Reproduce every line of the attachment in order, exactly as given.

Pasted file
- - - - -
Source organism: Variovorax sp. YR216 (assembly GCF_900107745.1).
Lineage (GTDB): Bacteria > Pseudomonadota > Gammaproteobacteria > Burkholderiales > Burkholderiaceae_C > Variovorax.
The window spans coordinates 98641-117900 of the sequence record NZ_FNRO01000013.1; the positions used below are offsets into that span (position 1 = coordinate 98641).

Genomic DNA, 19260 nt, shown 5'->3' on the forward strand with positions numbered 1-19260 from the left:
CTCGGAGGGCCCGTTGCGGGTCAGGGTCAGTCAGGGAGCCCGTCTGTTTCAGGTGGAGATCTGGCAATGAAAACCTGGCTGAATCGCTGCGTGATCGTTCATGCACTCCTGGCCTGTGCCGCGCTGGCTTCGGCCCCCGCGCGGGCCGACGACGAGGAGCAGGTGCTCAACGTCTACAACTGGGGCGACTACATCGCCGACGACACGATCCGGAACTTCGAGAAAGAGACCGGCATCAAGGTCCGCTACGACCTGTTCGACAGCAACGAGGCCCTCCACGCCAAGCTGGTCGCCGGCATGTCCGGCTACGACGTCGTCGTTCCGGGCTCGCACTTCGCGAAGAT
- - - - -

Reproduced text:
Source organism: Variovorax sp. YR216 (assembly GCF_900107745.1).
Lineage (GTDB): Bacteria > Pseudomonadota > Gammaproteobacteria > Burkholderiales > Burkholderiaceae_C > Variovorax.
The window spans coordinates 98641-117900 of the sequence record NZ_FNRO01000013.1; the positions used below are offsets into that span (position 1 = coordinate 98641).

Genomic DNA, 19260 nt, shown 5'->3' on the forward strand with positions numbered 1-19260 from the left:
CTCGGAGGGCCCGTTGCGGGTCAGGGTCAGTCAGGGAGCCCGTCTGTTTCAGGTGGAGATCTGGCAATGAAAACCTGGCTGAATCGCTGCGTGATCGTTCATGCACTCCTGGCCTGTGCCGCGCTGGCTTCGGCCCCCGCGCGGGCCGACGACGAGGAGCAGGTGCTCAACGTCTACAACTGGGGCGACTACATCGCCGACGACACGATCCGGAACTTCGAGAAAGAGACCGGCATCAAGGTCCGCTACGACCTGTTCGACAGCAACGAGGCCCTCCACGCCAAGCTGGTCGCCGGCATGTCCGGCTACGACGTCGTCGTTCCGGGCTCGCACTTCGCGAAGAT